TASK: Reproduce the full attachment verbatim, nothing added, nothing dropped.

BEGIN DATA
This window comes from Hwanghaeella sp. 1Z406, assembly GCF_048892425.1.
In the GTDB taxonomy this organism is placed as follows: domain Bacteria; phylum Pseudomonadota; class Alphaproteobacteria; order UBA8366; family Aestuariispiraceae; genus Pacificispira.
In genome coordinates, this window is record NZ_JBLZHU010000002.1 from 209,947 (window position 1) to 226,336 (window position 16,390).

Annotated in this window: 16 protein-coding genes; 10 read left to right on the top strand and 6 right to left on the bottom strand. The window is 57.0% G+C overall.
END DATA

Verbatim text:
This window comes from Hwanghaeella sp. 1Z406, assembly GCF_048892425.1.
In the GTDB taxonomy this organism is placed as follows: domain Bacteria; phylum Pseudomonadota; class Alphaproteobacteria; order UBA8366; family Aestuariispiraceae; genus Pacificispira.
In genome coordinates, this window is record NZ_JBLZHU010000002.1 from 209,947 (window position 1) to 226,336 (window position 16,390).

Annotated in this window: 16 protein-coding genes; 10 read left to right on the top strand and 6 right to left on the bottom strand. The window is 57.0% G+C overall.